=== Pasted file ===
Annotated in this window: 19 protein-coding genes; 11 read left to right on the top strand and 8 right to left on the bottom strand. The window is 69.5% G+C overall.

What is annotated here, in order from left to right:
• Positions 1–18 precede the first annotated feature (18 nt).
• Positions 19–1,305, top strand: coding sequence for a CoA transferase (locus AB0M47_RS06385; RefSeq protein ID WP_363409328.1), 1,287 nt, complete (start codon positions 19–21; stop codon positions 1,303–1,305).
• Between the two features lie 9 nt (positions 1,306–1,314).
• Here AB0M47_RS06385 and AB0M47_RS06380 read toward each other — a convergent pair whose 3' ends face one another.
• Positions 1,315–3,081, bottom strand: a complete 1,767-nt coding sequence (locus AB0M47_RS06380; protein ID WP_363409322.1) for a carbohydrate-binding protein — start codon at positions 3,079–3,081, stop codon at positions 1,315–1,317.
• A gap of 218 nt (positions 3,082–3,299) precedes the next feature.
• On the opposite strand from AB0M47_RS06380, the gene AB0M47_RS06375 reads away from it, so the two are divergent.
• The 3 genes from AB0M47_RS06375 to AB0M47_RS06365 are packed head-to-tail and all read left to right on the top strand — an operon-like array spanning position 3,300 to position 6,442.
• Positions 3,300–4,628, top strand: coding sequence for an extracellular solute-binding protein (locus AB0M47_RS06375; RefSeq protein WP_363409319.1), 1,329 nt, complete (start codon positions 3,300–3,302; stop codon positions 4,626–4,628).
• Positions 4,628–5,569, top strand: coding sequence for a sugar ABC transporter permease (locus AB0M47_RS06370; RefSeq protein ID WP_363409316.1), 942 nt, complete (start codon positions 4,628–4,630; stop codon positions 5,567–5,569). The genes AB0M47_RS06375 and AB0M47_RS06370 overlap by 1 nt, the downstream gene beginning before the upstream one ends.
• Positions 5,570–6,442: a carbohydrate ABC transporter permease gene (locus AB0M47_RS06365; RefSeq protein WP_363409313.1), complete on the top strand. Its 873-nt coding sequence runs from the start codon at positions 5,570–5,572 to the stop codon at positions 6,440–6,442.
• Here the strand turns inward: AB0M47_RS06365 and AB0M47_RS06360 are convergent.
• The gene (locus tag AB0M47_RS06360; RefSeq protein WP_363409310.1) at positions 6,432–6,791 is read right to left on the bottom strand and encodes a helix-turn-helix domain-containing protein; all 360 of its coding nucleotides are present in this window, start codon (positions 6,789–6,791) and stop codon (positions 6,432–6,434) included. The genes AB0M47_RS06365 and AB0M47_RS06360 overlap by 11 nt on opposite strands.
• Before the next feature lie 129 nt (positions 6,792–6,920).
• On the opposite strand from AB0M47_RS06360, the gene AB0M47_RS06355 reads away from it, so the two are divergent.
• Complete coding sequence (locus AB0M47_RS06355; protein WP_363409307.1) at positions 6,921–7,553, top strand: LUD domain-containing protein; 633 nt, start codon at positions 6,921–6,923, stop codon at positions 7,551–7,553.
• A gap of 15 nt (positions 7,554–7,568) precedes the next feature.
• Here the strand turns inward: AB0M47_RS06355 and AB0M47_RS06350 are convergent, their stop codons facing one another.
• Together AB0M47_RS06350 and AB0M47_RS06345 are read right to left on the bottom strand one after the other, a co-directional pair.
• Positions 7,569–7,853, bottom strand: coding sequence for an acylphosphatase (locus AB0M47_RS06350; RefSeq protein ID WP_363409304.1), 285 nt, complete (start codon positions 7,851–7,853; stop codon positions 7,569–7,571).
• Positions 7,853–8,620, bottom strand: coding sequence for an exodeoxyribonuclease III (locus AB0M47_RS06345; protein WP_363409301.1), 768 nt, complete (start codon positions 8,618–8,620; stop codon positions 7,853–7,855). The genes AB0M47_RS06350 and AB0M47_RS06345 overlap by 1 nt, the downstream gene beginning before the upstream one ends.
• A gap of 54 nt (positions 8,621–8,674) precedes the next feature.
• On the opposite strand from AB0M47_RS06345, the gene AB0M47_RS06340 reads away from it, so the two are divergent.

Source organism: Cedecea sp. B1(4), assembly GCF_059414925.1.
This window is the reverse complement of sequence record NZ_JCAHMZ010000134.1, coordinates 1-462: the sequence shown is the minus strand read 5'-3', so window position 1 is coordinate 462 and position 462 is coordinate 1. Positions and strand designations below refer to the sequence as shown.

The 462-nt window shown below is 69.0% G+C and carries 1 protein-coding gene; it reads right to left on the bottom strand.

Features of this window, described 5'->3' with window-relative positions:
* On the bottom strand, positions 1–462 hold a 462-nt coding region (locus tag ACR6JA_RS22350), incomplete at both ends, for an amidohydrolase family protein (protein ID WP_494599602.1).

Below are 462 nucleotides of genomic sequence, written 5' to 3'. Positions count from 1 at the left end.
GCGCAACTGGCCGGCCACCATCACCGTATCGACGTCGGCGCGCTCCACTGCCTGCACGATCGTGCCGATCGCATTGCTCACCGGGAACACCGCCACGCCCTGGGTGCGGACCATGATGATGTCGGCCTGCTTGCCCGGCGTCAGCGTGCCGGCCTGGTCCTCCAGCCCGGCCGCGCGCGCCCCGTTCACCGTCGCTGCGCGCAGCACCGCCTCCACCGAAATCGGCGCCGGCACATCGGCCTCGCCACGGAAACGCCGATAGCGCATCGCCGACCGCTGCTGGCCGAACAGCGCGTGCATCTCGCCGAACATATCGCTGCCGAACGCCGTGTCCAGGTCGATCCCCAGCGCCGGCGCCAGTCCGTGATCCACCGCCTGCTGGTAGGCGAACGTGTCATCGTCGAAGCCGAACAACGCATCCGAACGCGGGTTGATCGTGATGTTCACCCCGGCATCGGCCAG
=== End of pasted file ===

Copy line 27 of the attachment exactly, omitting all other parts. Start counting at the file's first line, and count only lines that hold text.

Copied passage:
This window is the reverse complement of sequence record NZ_JCAHMZ010000134.1, coordinates 1-462: the sequence shown is the minus strand read 5'-3', so window position 1 is coordinate 462 and position 462 is coordinate 1. Positions and strand designations below refer to the sequence as shown.